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Rediff.com  » Movies » 'It's a big relief that Balika Vadhu is going off air'

'It's a big relief that Balika Vadhu is going off air'

Last updated on: July 25, 2016 17:09 IST

'I work for almost 16 hours, which includes travelling, having breakfast and dinner in my car because I need to go home and sleep for six hours.' 

'I never got to meet my family, friends, watch a film or go to the gym.' 

'I will never do a show again, where the shooting place is far from the city limits.'

Ruslaan Mumtaz is relieved, as well as disappointed, about his new show Balika Vadhu wrapping up.

Ruslaan Mumtaz

IMAGE: Ruslaan Mumtaz in Balika Vadhu. Photograph: Ruslaan Mumtaz/Instagram

After eight years of ruling the TRP charts, television serial Balika Vadhu will go off the air on July 31.

A change in the serial's timing, cast replacements and generation jumps reportedly killed the ratings, leading to its wrap-up.

Balika Vadhu dealt with social issues like child marriage, widow remarriage, adult education and female foeticide. It entered the Limca Book of Records in May for being India's longest running television show after completing 2,000 episodes.

The serial started with Anandi and Jagdish, who got married to each other when they were children.

After a generation leap, the show traced the life of Nimboli aka Nandini, Anandi's daughter.

Recently, the serial got a new cast -- Mahi Vij and Ruslaan Mumtaz -- played the grown-up kids.

Ruslaan Mumtaz, who will stop shooting for the show on July 25, tells Rediff.com contributor Rajul Hegde what the show means to him.

When were you informed that Balika Vadhu was going off air?

We had been hearing rumours about the show going off air for some time, so we checked with the production house. But they denied it.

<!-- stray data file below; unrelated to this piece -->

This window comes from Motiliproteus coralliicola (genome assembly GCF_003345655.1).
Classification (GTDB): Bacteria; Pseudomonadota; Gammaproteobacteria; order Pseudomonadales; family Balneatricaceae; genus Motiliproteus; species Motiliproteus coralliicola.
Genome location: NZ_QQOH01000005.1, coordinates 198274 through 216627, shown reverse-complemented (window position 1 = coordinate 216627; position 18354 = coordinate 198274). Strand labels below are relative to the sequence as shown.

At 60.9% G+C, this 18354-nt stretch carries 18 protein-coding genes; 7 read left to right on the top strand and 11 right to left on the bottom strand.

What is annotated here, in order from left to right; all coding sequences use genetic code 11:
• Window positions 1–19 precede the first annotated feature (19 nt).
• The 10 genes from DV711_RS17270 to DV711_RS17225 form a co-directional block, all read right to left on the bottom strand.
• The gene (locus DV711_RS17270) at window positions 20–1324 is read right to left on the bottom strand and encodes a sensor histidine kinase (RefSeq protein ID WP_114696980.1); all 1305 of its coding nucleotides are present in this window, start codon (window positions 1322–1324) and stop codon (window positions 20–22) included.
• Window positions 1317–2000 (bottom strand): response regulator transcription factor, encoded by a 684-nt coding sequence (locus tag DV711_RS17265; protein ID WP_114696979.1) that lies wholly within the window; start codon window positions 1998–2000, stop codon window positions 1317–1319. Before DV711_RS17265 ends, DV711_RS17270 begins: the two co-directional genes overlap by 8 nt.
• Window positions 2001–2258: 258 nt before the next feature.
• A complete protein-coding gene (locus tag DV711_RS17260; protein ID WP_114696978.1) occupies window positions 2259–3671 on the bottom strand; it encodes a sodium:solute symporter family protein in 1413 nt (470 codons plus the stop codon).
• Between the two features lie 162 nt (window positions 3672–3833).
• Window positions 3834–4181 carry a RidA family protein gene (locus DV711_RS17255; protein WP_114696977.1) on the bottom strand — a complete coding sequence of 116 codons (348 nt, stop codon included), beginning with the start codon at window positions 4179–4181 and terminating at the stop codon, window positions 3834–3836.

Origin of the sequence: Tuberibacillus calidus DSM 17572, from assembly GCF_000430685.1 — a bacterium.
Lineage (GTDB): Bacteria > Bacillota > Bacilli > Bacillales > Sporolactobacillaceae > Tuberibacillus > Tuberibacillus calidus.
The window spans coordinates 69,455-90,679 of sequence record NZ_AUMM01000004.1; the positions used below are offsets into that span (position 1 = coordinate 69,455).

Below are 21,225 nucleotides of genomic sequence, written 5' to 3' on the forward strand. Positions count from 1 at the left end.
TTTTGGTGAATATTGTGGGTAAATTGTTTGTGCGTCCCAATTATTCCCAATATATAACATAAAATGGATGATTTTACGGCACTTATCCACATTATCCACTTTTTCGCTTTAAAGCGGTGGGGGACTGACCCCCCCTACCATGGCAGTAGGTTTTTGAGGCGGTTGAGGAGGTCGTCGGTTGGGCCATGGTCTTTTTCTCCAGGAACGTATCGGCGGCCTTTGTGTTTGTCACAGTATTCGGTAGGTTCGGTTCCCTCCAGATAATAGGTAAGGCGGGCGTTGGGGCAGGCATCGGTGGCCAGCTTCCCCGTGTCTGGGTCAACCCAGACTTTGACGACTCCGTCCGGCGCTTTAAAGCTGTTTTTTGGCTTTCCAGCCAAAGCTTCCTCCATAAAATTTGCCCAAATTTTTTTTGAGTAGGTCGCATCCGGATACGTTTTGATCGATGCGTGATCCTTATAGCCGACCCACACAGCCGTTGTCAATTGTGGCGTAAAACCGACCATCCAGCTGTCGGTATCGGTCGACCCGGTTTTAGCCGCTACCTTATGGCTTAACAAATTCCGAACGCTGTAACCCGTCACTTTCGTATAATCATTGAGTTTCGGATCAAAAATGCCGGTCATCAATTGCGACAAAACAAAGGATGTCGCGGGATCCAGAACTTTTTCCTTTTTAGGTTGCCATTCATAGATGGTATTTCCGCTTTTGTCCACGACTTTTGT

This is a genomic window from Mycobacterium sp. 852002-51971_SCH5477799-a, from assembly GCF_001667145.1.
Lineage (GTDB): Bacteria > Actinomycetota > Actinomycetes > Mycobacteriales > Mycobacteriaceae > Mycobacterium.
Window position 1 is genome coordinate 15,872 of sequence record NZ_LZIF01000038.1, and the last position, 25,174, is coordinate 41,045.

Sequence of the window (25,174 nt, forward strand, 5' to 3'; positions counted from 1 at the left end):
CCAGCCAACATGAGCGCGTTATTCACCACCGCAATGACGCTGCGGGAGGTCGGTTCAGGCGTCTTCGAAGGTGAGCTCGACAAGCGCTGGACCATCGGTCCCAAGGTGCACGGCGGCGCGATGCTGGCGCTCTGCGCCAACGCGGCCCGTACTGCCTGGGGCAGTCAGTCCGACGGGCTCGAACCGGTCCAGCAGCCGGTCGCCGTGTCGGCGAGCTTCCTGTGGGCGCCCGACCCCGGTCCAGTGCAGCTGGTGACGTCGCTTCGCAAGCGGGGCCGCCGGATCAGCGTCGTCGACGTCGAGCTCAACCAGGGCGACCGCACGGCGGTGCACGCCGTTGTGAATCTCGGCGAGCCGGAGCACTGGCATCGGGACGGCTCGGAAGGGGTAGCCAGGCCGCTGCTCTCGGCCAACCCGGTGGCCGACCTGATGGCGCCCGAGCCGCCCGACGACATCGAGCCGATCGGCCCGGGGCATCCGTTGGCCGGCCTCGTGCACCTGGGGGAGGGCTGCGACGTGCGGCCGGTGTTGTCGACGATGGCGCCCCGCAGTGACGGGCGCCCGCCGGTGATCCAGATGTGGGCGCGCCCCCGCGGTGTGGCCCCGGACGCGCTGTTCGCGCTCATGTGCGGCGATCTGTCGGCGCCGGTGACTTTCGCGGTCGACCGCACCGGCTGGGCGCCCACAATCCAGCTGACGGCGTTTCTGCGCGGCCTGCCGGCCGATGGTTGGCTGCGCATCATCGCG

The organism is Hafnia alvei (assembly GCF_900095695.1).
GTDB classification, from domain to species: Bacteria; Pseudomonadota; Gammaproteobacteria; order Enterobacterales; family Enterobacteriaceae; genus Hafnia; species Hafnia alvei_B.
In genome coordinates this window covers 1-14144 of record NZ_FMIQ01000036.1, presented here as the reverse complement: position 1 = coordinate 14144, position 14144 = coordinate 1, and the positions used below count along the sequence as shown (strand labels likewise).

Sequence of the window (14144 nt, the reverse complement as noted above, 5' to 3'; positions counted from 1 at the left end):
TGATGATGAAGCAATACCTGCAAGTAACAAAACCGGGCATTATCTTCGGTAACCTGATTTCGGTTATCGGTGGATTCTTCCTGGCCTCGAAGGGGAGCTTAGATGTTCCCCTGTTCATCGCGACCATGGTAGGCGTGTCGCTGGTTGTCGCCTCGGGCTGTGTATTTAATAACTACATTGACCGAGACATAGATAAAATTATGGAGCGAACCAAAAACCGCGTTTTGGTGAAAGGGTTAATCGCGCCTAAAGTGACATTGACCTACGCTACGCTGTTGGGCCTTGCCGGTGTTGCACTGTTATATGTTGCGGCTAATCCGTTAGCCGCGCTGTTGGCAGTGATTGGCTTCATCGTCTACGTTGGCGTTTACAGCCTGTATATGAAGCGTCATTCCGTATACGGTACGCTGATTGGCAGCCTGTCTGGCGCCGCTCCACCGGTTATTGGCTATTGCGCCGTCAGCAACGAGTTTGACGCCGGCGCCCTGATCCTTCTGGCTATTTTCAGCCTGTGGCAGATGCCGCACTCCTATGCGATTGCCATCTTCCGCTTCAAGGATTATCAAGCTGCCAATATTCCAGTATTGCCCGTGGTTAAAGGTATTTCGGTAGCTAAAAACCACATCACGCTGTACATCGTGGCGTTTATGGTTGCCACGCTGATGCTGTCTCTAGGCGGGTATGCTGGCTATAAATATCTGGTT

They told us they would let us know two months in advance if they were planning to end it. But they informed us only at the beginning of this month.

Are you disappointed that the show ended within three months of your entry?

When I signed up, I expected to work for at least two years. The show going off air is definitely disappointing.

These three months were not easy for me. The sets are in Naigaon (on the outskirts of Mumbai), a two-hour drive from my place in Juhu (in the western suburb of Mumbai).

I work for almost 16 hours, which includes travelling, having breakfast and dinner in my car because I need to go home and sleep for six hours. 

I never got to meet my family, friends, watch a film or go to the gym. 

I sacrificed a lot for my career, which I think was not needed because there should be a balance between work and personal life. It's not healthy either. 

In that sense, I need a break and it's a big relief that the show is going off air.

I will never do a show again, where the shooting place is far from the city limits.

You said you need a break. Are you going on holiday?

Yes, after we wrap up, I am going for a 15-day holiday to Italy.

 

Ruslaan Mumtaz

IMAGE: Ruslaan Mumtaz. Photograph: Ruslaan Mumtaz/Instagram

Aren't you sad that after the generation leap, the new characters couldn't hold on to the audience as before?

The new age of Balika Vadhu wasn't accepted by the audience. The old concept worked and that's why the show was successful.

The concept makes a show a hit or a flop, not the actors.

What I have gathered is that Balika Vadhu had a certain TRP and the channel was trying to increase the TRP with the new age concept. Instead of increasing, it reduced. So they thought it's not worth running the show any more.

Ruslaan Mumtaz and Mahi Vij

IMAGE: Ruslaan Mumtaz and Mahi Vij. Photograph: Ruslaan Mumtaz/Instagram

What was it like working with co-star Mahi Vij?

Mahi is one of the most entertaining and funny girls I have met.

I hope I meet people who are as loving and caring as the Balika Vadhu team in future.

Have you got any new offers?

There have been a few inquiries but there is no time to meet anyone till I finish shooting.

I am open to any kind of work. I just hope I get work within the city limits. I want to do quality work, irrespective of the medium, and earn money.

Rajul Hegde / Rediff.com in Mumbai